More than 4,000 acres of largely barren land evolve into a vital community as you travel through a century filled with potholes, side trips, erroneous directional signs and occasional dead ends. Fort Worth’s Huge Deal builds on historic and documented data to unwind a twisted legend . . . and track down events before and after 1889 news about a Denver entrepreneur and “the largest real estate transaction ever recorded in Texas.” The book’s account of Arlington Heights and Fort Worth’s Westside gives rise to several mysteries and a surprise conclusion. Read Fort Worth’s Huge Deal online at Ruff Brick Road or download the e-book as a PDF.
The Soldier’s Chronology is about the U.S. Army’s prenatal culture and its continual change in elements such as organization, weapons, transportation, communications, uniforms, insignia, medicine, and aviation. This hardcover reference book contains 4,000 factual entries in time order about the Army’s evolution—about its men and women—not wars and generals. Although The Soldier’s Chronology is becoming harder to find, first editions reside at libraries in Australia, Canada, Germany, Singapore, the United Kingdom, and the United States. Historical artifacts shown in the photo are identified on the book page.
Brick travels for many reasons. Maybe someone built a brick structure in a town without a brick kiln. Perhaps somebody preferred the look of brick made elsewhere—or got a better deal on it, even with shipping costs. In such cases you’d expect to find a lot of those bricks in the area, especially after tear-downs and burnouts. Some brick, however, just show up with no simple explanation of why or how they got there. Their reasons for travel range from mysteriously accidental to obviously intentional.
If you have additional insights—especially about the unusual “Quatrefoil Perforation” or the brick that seems to be marked “U. M. P.”—please let us know.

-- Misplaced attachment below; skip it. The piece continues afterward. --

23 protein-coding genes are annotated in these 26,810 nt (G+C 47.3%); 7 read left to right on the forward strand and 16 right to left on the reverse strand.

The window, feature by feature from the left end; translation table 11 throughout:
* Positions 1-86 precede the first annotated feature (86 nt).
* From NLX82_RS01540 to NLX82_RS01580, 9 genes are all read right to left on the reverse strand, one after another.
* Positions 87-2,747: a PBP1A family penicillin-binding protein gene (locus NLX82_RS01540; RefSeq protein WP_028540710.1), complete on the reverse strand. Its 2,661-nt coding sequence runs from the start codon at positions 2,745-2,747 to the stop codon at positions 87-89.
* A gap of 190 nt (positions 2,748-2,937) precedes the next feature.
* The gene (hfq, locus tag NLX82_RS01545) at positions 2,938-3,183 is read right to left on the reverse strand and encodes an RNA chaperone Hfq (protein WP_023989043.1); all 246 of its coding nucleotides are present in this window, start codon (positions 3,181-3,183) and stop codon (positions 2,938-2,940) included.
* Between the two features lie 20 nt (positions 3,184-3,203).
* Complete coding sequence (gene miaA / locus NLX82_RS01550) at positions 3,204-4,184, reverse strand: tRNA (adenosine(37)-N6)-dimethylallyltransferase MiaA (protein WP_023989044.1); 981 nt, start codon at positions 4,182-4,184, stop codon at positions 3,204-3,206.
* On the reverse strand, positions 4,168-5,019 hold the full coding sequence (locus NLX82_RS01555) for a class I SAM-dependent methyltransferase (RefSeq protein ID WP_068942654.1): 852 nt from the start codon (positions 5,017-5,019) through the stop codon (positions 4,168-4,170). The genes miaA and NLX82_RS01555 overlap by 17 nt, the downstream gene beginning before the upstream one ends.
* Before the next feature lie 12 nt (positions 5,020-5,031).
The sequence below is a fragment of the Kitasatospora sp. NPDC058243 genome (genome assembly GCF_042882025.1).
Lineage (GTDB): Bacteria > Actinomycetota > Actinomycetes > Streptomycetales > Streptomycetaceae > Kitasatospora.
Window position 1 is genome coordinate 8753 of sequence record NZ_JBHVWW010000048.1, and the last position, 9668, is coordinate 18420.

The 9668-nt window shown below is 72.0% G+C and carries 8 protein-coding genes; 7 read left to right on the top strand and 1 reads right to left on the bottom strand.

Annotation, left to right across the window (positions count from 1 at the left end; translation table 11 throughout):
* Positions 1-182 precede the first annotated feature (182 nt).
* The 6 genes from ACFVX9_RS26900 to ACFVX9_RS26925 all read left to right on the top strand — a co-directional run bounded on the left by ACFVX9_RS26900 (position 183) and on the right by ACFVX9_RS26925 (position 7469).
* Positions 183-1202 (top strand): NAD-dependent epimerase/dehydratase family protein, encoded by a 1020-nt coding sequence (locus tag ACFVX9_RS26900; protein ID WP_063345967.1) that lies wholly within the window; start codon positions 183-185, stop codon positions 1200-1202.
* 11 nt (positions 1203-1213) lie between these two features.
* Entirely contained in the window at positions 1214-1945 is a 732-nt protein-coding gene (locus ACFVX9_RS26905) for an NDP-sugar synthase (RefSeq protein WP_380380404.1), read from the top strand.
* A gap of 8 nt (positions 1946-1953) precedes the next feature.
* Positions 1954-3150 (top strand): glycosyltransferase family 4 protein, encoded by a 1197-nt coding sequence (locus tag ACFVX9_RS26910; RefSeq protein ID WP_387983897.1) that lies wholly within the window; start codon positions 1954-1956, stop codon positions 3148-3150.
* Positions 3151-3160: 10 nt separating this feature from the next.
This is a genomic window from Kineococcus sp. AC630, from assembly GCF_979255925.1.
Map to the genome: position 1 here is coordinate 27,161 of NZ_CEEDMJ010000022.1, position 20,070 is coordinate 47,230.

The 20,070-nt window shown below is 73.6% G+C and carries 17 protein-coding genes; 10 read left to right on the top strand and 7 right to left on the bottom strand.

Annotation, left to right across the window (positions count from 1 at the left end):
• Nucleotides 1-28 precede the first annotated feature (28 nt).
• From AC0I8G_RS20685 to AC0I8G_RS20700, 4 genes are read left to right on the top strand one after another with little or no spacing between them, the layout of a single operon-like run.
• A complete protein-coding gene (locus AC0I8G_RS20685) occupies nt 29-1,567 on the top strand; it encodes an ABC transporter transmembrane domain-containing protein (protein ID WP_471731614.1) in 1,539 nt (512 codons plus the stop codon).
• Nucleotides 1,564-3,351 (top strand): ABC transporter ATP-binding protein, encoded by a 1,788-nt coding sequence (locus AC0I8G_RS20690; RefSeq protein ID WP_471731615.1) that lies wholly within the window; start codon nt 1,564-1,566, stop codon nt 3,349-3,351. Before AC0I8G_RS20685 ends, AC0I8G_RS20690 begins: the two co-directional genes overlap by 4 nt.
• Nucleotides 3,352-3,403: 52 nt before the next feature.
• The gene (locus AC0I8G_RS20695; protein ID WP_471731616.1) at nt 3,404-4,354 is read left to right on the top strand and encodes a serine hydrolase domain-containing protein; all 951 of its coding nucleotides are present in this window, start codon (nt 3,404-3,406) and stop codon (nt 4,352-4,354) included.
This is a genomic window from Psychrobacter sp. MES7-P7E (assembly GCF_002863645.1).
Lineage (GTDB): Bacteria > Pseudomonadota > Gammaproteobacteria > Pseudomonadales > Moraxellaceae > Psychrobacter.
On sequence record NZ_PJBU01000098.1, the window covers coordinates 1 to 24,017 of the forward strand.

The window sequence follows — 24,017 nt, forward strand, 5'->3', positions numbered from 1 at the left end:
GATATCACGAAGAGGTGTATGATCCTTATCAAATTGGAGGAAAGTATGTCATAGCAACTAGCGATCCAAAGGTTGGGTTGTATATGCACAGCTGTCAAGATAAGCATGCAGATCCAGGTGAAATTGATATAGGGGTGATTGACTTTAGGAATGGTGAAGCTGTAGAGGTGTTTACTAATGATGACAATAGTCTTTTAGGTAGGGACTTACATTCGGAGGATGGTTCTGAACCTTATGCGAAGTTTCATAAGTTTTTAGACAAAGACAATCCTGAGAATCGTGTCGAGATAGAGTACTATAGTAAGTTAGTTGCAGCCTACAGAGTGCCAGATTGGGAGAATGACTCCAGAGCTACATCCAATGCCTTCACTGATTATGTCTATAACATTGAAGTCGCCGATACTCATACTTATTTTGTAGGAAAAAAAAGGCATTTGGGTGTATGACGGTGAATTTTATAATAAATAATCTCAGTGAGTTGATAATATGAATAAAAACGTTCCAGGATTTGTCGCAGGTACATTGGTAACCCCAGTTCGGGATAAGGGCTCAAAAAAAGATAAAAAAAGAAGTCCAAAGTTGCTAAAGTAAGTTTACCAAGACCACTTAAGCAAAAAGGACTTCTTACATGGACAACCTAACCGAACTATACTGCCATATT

This historic brick (c. 1890) was loaned to the Vanishing Texana Museum in Jacksonville, Texas, by the Ed Aber family of that community. The cross with equal arms that “turn” at right angles is an ancient symbol that evokes whirling motion—like two sticks bound together and twirled to create fire. During the very era that Aber kiln-fired this brick, the symbol had a surge of popularity in the Western world after it was discovered during Heinrich Schliemann’s excavation of ancient Troy. The so-called swastika symbol was also adopted by the 45th Infantry Division of our National Guard c. 1923.
New Book Nearing Completion
Much, much more about bricks and brickmakers is on the way. After ten years of research by Atkinson and Wood, Lives of Texas Brick is finally in its closing stages of proofing before submission to publication.
These 600-plus pages provide origins of Texas brick by place, time and maker, and then trace their evolution through technology to aid historians, collectors and archaeologists in the identification of Texas brick and their role in the State’s industrial development. Of the 254 Texas counties, 155 were found with documented history of at least a brickmaker, a structure made of local brick, a periodic brick kiln, or the founding of a full-scale enterprise—information most often procured from timely publications. Many abandoned kiln and pit sites are identified with locations and photos, and causes of failure are explored in relation to market and economic conditions.
Several brickmaking family dynasties are presented in depth, illustrating networks of family connections within the trade. Production methods for each time period are either described or provided by reference to an available resource.
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